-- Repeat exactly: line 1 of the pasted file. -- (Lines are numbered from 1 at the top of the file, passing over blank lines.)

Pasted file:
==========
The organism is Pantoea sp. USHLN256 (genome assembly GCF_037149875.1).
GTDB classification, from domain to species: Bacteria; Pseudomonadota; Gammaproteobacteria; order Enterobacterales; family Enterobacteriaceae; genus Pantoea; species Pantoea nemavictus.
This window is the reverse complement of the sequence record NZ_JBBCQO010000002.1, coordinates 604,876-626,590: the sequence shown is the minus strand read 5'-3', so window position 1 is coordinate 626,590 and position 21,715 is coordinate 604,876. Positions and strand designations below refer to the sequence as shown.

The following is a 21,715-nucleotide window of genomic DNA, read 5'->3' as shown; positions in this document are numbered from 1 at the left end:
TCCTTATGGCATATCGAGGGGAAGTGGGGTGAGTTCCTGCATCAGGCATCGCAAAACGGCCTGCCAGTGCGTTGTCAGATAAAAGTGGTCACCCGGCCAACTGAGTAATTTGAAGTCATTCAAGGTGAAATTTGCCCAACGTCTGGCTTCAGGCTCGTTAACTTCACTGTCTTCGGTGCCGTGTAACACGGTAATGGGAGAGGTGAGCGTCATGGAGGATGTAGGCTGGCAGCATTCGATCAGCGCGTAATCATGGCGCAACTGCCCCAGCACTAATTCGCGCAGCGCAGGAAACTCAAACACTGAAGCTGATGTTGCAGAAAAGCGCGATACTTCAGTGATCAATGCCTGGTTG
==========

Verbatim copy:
The organism is Pantoea sp. USHLN256 (genome assembly GCF_037149875.1).